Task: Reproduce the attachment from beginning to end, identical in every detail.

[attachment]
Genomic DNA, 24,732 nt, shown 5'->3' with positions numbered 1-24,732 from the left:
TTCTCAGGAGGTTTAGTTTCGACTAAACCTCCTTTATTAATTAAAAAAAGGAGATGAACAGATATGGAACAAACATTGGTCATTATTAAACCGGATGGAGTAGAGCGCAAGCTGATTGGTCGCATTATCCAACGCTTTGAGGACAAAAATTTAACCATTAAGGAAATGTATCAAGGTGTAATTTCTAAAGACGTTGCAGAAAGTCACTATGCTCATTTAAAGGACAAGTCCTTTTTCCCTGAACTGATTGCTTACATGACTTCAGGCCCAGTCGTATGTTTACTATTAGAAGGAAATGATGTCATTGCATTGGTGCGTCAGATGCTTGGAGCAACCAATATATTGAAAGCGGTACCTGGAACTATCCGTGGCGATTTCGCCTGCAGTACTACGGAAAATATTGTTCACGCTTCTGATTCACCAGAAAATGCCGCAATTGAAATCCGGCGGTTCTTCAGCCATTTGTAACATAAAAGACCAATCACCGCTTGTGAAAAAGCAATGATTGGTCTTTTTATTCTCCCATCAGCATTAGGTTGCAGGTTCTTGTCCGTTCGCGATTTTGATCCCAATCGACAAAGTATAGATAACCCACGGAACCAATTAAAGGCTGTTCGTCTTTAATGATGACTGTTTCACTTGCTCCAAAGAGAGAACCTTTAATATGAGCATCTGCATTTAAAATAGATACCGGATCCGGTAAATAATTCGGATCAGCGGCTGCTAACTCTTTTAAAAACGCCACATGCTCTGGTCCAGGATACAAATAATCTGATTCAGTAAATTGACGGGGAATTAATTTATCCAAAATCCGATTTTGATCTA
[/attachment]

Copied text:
Genomic DNA, 24,732 nt, shown 5'->3' with positions numbered 1-24,732 from the left:
TTCTCAGGAGGTTTAGTTTCGACTAAACCTCCTTTATTAATTAAAAAAAGGAGATGAACAGATATGGAACAAACATTGGTCATTATTAAACCGGATGGAGTAGAGCGCAAGCTGATTGGTCGCATTATCCAACGCTTTGAGGACAAAAATTTAACCATTAAGGAAATGTATCAAGGTGTAATTTCTAAAGACGTTGCAGAAAGTCACTATGCTCATTTAAAGGACAAGTCCTTTTTCCCTGAACTGATTGCTTACATGACTTCAGGCCCAGTCGTATGTTTACTATTAGAAGGAAATGATGTCATTGCATTGGTGCGTCAGATGCTTGGAGCAACCAATATATTGAAAGCGGTACCTGGAACTATCCGTGGCGATTTCGCCTGCAGTACTACGGAAAATATTGTTCACGCTTCTGATTCACCAGAAAATGCCGCAATTGAAATCCGGCGGTTCTTCAGCCATTTGTAACATAAAAGACCAATCACCGCTTGTGAAAAAGCAATGATTGGTCTTTTTATTCTCCCATCAGCATTAGGTTGCAGGTTCTTGTCCGTTCGCGATTTTGATCCCAATCGACAAAGTATAGATAACCCACGGAACCAATTAAAGGCTGTTCGTCTTTAATGATGACTGTTTCACTTGCTCCAAAGAGAGAACCTTTAATATGAGCATCTGCATTTAAAATAGATACCGGATCCGGTAAATAATTCGGATCAGCGGCTGCTAACTCTTTTAAAAACGCCACATGCTCTGGTCCAGGATACAAATAATCTGATTCAGTAAATTGACGGGGAATTAATTTATCCAAAATCCGATTTTGATCTA